[Show abstract] [Hide abstract] ABSTRACT: A questionnaire dealing with the incidence of traumatic injuries was sent to 1,000 randomly selected 3rd-year university students in Finland; 617 students responded adequately. Of those, 177 (28.7%) reported a combined total of 281 accidents and 323 separate injuries requiring medical or dental treatment during the preceding 3 years. The accidents resulted in 1,061 days of official sick leave, and one third of the accidents caused permanent sequelae to the affected students. Almost half of all accidents had been sustained during sports activities and 14% in traffic. Only 0.5% of the accidents were classified as having occurred in the university environment or during activities directly related to studies. Alcohol was involved in 10.1% of the accidents; 45% of the injuries affected the lower extremities, and 22% the upper extremities. Most of the injuries were related to the students' active lifestyles and keen interest in sports.
    Article · Aug 1997 · Journal of American College Health
  • [Show abstract] [Hide abstract] ABSTRACT: The study was carried out to determine the risk of acute disease of third molars in young adult patients. The subjects in this case-control study were 100 consecutive university students who complained of third molar problems when making an appointment. The third molars were mostly mandibular, partly erupted, and distoangularly oriented. Severity of discomfort and interference with daily activities were graded by the patients on average as 5.0 (SD +/- 2.7) and 3.6 (SD +/- 2.9), on a scale from 0 through 10. Distoangular lower third molars caused the most discomfort and interfered most with activities of patients. The risk of acute disease in patients with distoangularly oriented third molars was 3.6 times that in other patients. Bivariate analysis showed that if the follicle of a distoangular third molar were enlarged, the risk of acquiring acute disease was 44 times that in other patients. It was concluded that early removal of partially erupted and distoangularly oriented lower third molars is recommended, especially when they are associated with an enlarged follicle.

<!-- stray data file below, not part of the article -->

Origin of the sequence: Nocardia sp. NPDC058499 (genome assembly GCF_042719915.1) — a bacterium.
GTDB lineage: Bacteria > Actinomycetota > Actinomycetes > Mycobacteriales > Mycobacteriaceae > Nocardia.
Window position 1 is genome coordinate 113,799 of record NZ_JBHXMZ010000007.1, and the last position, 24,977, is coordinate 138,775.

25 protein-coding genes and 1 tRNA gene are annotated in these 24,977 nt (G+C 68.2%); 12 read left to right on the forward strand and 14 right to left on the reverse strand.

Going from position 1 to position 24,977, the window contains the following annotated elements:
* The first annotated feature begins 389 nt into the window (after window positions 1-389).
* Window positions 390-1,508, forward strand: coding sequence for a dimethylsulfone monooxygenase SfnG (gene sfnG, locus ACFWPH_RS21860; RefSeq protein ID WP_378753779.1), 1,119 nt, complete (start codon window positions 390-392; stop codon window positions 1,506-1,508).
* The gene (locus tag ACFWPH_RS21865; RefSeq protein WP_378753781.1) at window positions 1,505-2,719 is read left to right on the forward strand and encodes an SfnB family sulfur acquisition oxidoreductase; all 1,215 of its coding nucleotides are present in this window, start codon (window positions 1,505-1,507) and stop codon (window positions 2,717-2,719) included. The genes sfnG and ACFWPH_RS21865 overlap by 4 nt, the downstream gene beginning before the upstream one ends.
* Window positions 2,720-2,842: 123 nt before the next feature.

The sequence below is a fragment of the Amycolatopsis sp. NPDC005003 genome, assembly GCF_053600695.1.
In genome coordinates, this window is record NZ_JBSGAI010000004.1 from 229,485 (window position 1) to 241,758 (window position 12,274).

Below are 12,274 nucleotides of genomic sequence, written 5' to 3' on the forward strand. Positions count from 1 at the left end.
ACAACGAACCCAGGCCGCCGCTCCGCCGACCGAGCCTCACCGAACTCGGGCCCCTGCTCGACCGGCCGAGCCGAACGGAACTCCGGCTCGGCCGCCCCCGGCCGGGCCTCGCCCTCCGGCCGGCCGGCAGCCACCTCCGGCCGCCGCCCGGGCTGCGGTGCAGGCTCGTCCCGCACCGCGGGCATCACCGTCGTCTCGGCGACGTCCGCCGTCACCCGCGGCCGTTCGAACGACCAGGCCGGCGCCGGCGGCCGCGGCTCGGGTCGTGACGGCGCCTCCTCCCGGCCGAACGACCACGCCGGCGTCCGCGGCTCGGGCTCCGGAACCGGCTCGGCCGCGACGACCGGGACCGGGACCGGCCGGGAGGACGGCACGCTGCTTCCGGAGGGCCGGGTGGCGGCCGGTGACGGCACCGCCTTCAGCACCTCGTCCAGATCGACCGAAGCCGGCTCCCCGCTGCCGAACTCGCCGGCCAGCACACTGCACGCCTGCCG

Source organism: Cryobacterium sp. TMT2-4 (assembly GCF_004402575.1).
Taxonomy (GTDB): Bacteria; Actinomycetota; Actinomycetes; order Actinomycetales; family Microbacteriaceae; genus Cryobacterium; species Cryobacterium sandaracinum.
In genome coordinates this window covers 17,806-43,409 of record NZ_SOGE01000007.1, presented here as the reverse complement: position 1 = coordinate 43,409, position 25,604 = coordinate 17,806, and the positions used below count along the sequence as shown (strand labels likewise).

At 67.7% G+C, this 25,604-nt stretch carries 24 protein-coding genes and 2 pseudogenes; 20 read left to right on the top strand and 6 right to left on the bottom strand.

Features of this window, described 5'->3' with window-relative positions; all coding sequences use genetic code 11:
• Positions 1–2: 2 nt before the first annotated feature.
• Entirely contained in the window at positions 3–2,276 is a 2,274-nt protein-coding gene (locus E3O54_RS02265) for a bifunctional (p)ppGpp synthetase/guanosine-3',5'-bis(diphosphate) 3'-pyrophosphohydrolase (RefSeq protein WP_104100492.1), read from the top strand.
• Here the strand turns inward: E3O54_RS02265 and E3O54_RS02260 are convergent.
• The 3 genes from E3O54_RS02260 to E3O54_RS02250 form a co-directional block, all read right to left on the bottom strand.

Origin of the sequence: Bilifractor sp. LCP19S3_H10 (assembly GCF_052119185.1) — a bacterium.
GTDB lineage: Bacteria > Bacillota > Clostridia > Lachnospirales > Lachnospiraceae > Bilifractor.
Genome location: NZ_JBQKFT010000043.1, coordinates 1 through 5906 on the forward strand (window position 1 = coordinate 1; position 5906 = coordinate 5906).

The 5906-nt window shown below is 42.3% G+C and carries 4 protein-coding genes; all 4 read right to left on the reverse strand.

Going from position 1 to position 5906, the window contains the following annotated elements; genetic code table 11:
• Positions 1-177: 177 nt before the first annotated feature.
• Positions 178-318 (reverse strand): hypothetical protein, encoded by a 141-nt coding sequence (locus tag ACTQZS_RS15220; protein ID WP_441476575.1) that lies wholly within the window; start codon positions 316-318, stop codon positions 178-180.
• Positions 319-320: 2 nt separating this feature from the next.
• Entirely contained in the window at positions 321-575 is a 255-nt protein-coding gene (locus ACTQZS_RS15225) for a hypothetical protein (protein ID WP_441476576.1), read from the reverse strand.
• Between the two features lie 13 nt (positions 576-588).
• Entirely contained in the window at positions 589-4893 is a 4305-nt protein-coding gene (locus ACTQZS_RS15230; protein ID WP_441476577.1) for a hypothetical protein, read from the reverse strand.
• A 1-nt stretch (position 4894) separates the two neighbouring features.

Article · Sep 1993 · Oral Surgery Oral Medicine Oral Pathology
  • I Ventä · J H Meurman · H Murtomaa · L Turtola
    [Show abstract] [Hide abstract] ABSTRACT: The purpose of this study was to assess how the eruptive status of third molars relates to gingival and dental health and, in particular, to the status of the adjacent second molar. One hundred and twenty-three young adults were followed up over a 6-year period, from age 20 to age 26. The status of the second and third molars, and DMF, DMFS, DS, MS, and FS indices, periodontal condition, and salivary acidogenic bacterial counts were assessed. The 6-year DFS increase in relation to second molars was greatest in sextants with unerupted third molars. The percentage of erupting third molars that became carious or had been filled during the study period was 30%. Most new caries lesions or filled surfaces were on mesial surfaces of second molars and occlusal surfaces of third molars. The periodontal condition was best in mandibular sextants in which the third molar was missing. It is concluded that the most favourable situation for upper second molars is if the neighbouring third molar is missing by age 20.